“Is it fair for the president of the United States to give American businesses an exemption from his health care law’s mandates, without giving the same exemption to the rest of America? Hell no, it’s not fair,” Speaker John A. Boehner told a closed-door gathering of House Republicans on Tuesday, according to those present.

Some Democrats were also dismayed by the White House’s actions. Senator Tom Harkin of Iowa, the chairman of the Senate Health, Education, Labor and Pensions Committee and an author of the health law, questioned whether Mr. Obama had the authority to unilaterally delay the employer mandate.

“This was the law. How can they change the law?” he asked.

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In the courts of law and public opinion, congressional Republicans increasingly accuse President Barack Obama of exceeding his constitutional authority for the benefit of special interests, most recently by delaying a requirement for businesses to provide health care for their workers…

Senate Republican leader Mitch McConnell of Kentucky said the action was part of a pattern of “indifference to the rule of law on the part of this administration. … He did it with immigration. He did it with welfare work requirements. And he did it with the NLRB when he took it upon himself to tell another branch of government when it was in recess.

“And now he’s doing it again with his own signature health care law,” said McConnell, who is seeking re-election next year in a state where Obama is unpopular.

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“It’s fundamentally unfair to adopt an employer mandate and an individual mandate and say ‘I’m going to enforce this against hard-working individual Americans, but the government is going to look the other way when it comes to wealthy, corporate fat cats,’ ” Lee said…

Lee, a constitutional lawyer by training, wants to unite a populist anti-government message with a process argument, saying Obama’s delaying the employer mandate is an unconstitutional abrogation of the law, which requires full implementation on Jan. 1, 2014.

“The president wants to rewrite the law without going to Congress and he doesn’t have the power to do that,” he said in a phone interview. “It really is a unilateral amendment on the part of the president of his signature legislative accomplishment.”

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Article II, Section 3, of the Constitution states that the president “shall take Care that the Laws be faithfully executed.” This is a duty, not a discretionary power. While the president does have substantial discretion about how to enforce a law, he has no discretion about whether to do so.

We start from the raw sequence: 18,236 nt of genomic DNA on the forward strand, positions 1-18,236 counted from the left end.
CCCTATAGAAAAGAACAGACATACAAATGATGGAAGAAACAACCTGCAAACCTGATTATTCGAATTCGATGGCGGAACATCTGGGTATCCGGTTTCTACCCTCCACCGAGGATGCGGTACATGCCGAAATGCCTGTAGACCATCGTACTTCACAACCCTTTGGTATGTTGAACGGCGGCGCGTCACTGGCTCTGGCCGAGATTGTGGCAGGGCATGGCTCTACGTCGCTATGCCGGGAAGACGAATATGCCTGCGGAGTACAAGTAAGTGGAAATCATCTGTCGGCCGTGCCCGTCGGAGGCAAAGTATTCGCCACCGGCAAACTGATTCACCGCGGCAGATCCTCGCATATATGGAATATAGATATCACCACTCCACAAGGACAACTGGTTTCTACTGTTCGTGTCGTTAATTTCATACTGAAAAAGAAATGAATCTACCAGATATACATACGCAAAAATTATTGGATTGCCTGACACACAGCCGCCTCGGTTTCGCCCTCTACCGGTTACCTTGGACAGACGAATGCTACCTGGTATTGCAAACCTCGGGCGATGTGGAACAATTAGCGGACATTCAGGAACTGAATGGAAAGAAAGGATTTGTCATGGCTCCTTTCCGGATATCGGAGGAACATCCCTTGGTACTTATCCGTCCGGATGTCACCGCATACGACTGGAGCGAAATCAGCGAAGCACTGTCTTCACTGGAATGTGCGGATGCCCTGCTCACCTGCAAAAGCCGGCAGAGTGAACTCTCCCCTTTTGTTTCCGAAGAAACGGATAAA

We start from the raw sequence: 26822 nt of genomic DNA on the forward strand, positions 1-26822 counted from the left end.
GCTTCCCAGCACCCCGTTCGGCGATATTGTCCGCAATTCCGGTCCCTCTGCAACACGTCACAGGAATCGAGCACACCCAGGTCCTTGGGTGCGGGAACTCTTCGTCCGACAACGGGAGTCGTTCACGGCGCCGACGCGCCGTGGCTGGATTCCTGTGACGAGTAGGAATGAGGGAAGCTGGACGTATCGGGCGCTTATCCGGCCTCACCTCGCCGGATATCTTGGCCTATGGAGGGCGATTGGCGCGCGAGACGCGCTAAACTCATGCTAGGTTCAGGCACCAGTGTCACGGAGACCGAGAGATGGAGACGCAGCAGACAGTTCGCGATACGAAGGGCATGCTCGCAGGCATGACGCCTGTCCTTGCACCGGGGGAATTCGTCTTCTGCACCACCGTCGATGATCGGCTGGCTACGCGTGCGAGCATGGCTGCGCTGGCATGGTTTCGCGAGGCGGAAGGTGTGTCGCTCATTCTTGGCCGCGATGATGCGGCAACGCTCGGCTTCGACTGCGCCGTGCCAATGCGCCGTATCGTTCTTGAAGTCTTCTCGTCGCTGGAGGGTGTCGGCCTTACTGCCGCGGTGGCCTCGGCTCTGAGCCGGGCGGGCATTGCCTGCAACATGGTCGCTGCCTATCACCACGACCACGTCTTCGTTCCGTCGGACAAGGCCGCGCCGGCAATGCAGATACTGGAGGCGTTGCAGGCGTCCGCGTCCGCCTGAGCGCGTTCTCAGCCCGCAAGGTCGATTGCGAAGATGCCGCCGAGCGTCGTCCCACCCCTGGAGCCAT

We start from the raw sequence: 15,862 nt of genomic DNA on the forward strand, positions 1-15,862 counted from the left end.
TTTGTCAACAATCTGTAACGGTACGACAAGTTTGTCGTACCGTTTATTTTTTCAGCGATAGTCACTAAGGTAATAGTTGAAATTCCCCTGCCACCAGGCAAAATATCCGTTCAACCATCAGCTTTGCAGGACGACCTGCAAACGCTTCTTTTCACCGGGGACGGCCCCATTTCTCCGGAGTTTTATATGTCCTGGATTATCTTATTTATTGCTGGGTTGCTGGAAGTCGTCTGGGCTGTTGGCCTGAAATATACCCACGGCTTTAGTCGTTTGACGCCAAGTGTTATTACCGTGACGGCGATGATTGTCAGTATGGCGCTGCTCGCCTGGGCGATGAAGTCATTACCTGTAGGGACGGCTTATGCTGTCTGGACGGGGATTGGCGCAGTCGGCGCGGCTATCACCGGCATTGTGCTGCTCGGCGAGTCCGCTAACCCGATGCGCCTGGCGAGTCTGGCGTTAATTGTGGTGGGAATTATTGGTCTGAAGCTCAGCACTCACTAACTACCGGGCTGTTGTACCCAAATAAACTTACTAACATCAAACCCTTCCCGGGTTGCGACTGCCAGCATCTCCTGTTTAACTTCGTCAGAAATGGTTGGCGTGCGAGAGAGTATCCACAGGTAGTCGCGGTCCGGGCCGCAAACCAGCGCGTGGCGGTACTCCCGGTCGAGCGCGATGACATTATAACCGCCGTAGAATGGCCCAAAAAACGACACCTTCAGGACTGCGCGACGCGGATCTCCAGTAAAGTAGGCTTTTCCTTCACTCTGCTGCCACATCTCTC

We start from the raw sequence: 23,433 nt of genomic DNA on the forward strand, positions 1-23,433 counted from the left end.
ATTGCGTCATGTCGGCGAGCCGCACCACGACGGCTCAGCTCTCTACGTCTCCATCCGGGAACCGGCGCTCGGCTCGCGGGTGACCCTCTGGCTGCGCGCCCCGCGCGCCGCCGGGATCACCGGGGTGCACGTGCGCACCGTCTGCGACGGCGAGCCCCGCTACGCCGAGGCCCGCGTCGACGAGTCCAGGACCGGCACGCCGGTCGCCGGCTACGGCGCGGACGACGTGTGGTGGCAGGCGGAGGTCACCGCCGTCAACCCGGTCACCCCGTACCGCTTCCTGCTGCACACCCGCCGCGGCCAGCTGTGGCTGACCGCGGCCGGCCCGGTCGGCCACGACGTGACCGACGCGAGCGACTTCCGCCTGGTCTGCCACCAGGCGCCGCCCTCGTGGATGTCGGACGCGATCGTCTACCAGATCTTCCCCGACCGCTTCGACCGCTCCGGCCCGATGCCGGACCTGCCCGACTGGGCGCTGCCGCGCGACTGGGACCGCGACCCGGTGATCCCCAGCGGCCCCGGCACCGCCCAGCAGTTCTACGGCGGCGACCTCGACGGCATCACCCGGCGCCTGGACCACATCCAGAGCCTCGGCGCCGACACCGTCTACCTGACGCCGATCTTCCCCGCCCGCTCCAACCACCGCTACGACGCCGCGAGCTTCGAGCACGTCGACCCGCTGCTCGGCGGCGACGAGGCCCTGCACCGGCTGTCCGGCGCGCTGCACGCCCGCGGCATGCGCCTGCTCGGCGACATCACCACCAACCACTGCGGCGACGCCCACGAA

This matter—the limits of executive power—has deep historical roots. During the period of royal absolutism, English monarchs asserted a right to dispense with parliamentary statutes they disliked. King James II’s use of the prerogative was a key grievance that lead to the Glorious Revolution of 1688. The very first provision of the English Bill of Rights of 1689—the most important precursor to the U.S. Constitution—declared that “the pretended power of suspending of laws, or the execution of laws, by regal authority, without consent of parliament, is illegal.”…

This is not the first time Mr. Obama has suspended the operation of statutes by executive decree, but it is the most barefaced. In June of last year, for example, the administration stopped initiating deportation proceedings against some 800,000 illegal immigrants who came to the U.S. before age 16, lived here at least five years, and met a variety of other criteria. This was after Congress refused to enact the Dream Act, which would have allowed these individuals to stay in accordance with these conditions. Earlier in 2012, the president effectively replaced congressional requirements governing state compliance under the No Child Left Behind Act with new ones crafted by his administration…

Of all the stretches of executive power Americans have seen in the past few years, the president’s unilateral suspension of statutes may have the most disturbing long-term effects. As the Supreme Court said long ago (Kendall v. United States, 1838), allowing the president to refuse to enforce statutes passed by Congress “would be clothing the president with a power to control the legislation of congress, and paralyze the administration of justice.”

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What if Mitt Romney had won the election, and proceeded to disregard sections of Obamacare in precisely the manner President Obama is presently doing? It would go something like this:

WASHINGTON – The Romney administration faces a political and legal crisis as blowback from its controversial decision to unilaterally suspend central elements of the Affordable Care Act continues to intensify…

“President Romney is openly defying the laws of the United States that he swore an oath to faithfully execute,” said the leader of an umbrella liberal interest group that was formed to promote the Affordable Care Act. “Arbitrarily letting employers off the hook for providing health care is not just illegal, but it’s deadly for Americans who are counting that coverage.”

That umbrella advocacy group, several major national labor unions, and 14 smaller advocacy groups filed a lawsuit last week in the D.C. Circuit seeking an emergency injunction forcing the Romney administration to enforce the law. The groups are also staging a 24-7 protest in Lafayette Square across from the White House under a large banner reading: “Romney Is Not Above the Law.” A significant number of protesters are calling for the president’s impeachment over the issue.

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